Towson University sophomore Holly Noga thought about how nice it would be to play soccer at a big sports school like Tennessee. Also down south, UNC-Wilmington kept calling.
But when it came time to decide where the former Severna Park standout would be spending her next four years, it became more and more clear to her that she was meant to be a Tiger.
"They had my major, I liked the coaches, and on my visit, I felt real comfortable with the team," said Noga, a two-time Anne Arundel County Player of the Year. "And it also came down to I can't be away from my parents."
The reasons may vary, but a lot of the finest area high school players are choosing to play college ball right here - and Towson, UMBC, Loyola and Maryland are all happy to benefit.
"There's something about a Maryland player - not that some of the out-of-state players don't have it - but from the Baltimore area, there's a lot of pride in soccer. So when they get here, they have this attitude that they expect to be the best and expect to win. That's a mentality that's really strong here," said UMBC second-year coach Michelle Salmon, an Old Mill grad who enjoyed a fine career at Maryland.
Particularly with Towson and UMBC, there's always been a recruiting battle for the top local talent and now Loyola has turned its attention in that direction under fourth-year coach Joe Mallia.
"We've turned to local kids more in the past three or four years, and it's paid off for us," said Mallia, who has four freshmen from the area. "We find the Maryland players to come from pretty good club backgrounds, so they're all pretty technically good and tactically good. And we also find that they play with a little bit of a chip on their shoulder with the right attitude."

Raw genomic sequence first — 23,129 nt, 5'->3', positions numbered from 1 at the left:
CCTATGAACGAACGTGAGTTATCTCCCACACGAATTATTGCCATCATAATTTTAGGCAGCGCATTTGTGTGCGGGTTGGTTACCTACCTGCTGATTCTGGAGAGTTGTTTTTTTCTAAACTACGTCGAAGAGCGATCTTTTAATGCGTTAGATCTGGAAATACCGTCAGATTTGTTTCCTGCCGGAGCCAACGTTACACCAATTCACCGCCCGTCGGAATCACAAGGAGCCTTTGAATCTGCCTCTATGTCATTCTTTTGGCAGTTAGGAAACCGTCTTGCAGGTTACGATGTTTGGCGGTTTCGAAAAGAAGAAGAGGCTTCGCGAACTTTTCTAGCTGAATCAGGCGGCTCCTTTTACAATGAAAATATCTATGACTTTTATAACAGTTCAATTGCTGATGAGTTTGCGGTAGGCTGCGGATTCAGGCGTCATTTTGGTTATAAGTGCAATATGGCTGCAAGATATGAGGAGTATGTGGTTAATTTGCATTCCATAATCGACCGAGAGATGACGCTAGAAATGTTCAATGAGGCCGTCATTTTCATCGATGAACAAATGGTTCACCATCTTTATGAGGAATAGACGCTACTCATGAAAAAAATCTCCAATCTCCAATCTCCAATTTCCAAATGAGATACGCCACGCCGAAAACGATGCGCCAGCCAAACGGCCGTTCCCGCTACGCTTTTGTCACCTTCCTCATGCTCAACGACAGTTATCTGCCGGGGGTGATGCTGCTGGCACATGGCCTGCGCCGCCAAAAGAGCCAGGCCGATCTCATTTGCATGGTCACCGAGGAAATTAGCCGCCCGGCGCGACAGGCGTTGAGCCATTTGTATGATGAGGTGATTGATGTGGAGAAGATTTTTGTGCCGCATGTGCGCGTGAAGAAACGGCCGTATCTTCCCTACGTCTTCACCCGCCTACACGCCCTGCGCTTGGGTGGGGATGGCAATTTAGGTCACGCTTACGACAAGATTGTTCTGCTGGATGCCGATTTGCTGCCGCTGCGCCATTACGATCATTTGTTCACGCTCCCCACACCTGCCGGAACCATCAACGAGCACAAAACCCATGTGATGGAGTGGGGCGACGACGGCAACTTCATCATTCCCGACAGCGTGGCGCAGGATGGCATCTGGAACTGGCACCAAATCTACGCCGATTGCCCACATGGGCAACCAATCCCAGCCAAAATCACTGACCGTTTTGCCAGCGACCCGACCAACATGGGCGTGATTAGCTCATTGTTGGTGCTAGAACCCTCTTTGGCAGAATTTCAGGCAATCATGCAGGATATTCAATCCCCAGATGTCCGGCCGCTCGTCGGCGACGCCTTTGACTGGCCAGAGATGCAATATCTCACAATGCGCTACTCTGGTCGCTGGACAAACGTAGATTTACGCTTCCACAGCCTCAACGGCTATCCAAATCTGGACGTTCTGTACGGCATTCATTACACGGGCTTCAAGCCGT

Under third-year coach Leslie Wray, Towson has 13 locals on its roster, including last year's Metro Player of the Year, midfielder Shannon Jackson. At UMBC, Salmon is pleased with her recruiting class, led by Lauren Cunningham, a first-team All-Metro striker from Institute of Notre Dame. And Maryland usually has a say, this year boasting All-Metro striker Melissa Anderson from St. Mary's.
"I knew immediately Towson was for me," said Jackson, a River Hill grad who also considered Delaware and George Mason. "Everyone made me feel so much more welcome compared to the other visits. Plus, I wanted to stay home. That was a huge thing, because I want my parents to get the chance to see me play."
Cunningham, who had 25 goals and 11 assists last season at IND, wanted to stay close to home. UMBC won out over Towson.
"The advantage is, I can go home whenever I want, so I get the best of both worlds," she said. "As soon as I took my official visit at UMBC, I knew this is where I wanted to be. The team was more like me - I just felt like I fit in little better."
Terps' Biscoe near return
University of Maryland sophomore midfielder Jen Biscoe, who tore a knee ligament twice in the past year, could return soon.
The Sun's 1999 Metro Player of the Year from John Carroll started the first five games as a freshman last season before tearing her left anterior cruciate ligament in September. After surgery and rehabilation, Biscoe tore the same ACL again in February.
"She's still not cleared for contact, but she looks great and is getting more mobile every day," said Maryland coach Shannon Higgins-Cirovski. "We can't wait to get her back on the field, and we're hoping for around mid-September."
The Terps open their season at 7 tonight at home against Towson.
Hopkins strong again
Johns Hopkins, which closed last season on an 11-game winning streak to finish with an 18-3 mark (both program bests), has eight of its top 10 scorers returning in a bid to overtake Muhlenberg in the Centennial Conference.
In the Conference's preseason poll, the two teams were tied for first place with 93 points each, but Hopkins had the edge in first-place votes with six. Last season, Muhlenberg (8-1-1 in conference play) beat out Hopkins (8-2) atop the standings, despite losing to the Blue Jays, 1-0.
The inaugural Centennial Conference tournament will take place Oct. 27-28, with the top four teams competing.